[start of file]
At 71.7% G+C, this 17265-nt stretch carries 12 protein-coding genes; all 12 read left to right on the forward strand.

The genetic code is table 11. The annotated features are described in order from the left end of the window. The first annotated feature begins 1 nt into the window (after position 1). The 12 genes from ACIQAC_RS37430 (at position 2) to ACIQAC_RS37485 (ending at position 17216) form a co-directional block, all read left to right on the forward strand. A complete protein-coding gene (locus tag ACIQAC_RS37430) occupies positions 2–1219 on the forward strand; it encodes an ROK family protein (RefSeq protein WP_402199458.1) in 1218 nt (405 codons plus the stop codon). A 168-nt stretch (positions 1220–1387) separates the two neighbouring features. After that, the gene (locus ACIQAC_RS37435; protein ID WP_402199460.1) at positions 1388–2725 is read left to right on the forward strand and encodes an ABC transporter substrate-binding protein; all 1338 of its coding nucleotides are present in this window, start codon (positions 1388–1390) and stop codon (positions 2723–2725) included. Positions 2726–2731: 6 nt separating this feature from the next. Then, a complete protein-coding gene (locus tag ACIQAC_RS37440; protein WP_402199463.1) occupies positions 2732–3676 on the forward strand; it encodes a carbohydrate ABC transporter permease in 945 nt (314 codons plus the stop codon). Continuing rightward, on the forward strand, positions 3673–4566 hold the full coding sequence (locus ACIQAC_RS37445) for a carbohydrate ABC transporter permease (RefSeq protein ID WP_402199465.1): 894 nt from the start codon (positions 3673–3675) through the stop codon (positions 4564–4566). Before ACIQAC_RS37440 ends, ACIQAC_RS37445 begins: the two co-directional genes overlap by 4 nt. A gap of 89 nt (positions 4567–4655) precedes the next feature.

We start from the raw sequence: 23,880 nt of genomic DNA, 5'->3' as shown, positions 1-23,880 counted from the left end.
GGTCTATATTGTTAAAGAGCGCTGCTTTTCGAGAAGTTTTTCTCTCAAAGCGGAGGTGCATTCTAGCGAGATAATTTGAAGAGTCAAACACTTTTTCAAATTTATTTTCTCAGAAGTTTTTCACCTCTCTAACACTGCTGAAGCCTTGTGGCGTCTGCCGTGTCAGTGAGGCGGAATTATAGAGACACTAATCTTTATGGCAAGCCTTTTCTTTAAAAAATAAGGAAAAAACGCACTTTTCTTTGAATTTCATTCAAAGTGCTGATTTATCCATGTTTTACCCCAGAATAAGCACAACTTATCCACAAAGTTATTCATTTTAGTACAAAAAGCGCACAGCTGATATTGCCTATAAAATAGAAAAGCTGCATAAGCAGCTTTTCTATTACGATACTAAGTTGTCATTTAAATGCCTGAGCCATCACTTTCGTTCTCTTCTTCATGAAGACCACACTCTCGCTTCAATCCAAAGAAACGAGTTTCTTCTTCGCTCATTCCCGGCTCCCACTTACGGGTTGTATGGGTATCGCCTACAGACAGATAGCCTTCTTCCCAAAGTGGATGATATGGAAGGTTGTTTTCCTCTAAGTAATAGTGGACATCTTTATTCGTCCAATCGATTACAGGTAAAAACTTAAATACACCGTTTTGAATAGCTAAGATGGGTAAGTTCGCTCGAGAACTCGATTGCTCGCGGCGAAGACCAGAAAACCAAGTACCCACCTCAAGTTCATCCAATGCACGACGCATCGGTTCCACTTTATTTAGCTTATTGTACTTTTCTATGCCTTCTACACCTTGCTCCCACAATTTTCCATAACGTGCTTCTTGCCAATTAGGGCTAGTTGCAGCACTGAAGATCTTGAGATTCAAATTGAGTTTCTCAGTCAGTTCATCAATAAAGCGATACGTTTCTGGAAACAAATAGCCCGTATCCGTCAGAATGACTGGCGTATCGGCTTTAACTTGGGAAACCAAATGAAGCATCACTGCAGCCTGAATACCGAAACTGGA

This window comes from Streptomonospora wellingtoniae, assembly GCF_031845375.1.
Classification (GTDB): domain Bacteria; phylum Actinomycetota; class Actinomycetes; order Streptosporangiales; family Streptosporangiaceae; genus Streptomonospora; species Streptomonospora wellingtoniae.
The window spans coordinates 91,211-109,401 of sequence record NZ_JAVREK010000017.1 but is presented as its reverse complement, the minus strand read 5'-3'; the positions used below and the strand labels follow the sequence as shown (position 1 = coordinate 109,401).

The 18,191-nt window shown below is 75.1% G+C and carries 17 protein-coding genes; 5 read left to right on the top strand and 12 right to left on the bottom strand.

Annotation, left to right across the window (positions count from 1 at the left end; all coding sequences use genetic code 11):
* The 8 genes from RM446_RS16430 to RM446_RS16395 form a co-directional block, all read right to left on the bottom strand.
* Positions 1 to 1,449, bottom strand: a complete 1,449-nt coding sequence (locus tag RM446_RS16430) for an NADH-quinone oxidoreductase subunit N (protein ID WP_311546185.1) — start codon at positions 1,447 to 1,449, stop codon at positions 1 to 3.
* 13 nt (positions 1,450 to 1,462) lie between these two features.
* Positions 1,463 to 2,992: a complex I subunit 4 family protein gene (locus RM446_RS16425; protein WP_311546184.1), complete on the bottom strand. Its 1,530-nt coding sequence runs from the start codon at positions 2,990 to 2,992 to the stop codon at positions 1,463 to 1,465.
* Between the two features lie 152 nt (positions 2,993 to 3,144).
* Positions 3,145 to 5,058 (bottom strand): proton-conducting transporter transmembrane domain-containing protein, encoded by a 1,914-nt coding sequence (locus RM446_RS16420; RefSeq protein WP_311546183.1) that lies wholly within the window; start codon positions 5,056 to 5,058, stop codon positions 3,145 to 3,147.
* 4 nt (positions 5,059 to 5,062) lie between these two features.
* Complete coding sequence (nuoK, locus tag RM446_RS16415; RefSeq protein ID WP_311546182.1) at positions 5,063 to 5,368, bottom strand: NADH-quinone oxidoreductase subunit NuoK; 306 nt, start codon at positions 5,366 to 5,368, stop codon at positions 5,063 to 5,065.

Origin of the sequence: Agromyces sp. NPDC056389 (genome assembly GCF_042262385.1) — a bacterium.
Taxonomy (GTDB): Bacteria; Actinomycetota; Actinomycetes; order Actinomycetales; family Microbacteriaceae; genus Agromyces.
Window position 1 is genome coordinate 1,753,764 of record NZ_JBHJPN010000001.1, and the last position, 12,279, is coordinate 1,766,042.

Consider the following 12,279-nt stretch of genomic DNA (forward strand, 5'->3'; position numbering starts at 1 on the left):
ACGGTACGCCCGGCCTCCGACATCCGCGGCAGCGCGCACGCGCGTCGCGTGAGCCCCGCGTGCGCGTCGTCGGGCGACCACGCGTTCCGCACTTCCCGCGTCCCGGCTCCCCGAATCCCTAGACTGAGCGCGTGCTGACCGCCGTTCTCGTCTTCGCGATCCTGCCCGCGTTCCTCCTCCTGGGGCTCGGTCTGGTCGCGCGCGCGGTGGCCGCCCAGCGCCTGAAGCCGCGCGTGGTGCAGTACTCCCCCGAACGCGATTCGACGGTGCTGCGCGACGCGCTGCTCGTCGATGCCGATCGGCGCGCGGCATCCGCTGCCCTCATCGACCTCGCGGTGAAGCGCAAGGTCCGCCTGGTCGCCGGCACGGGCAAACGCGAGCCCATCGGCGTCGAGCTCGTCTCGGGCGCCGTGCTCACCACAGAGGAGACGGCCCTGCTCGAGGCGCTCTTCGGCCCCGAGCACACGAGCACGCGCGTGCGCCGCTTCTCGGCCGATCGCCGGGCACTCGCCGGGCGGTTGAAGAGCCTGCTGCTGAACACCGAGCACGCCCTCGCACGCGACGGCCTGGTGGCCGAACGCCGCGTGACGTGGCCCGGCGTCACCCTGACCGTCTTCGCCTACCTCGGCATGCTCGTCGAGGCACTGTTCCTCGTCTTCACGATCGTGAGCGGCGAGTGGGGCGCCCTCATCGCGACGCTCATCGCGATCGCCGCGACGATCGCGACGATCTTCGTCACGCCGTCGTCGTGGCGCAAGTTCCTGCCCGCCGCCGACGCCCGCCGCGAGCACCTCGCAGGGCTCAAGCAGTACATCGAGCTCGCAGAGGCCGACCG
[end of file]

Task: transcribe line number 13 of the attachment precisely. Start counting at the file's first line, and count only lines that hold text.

* Positions 1,463 to 2,992: a complex I subunit 4 family protein gene (locus RM446_RS16425; protein WP_311546184.1), complete on the bottom strand. Its 1,530-nt coding sequence runs from the start codon at positions 2,990 to 2,992 to the stop codon at positions 1,463 to 1,465.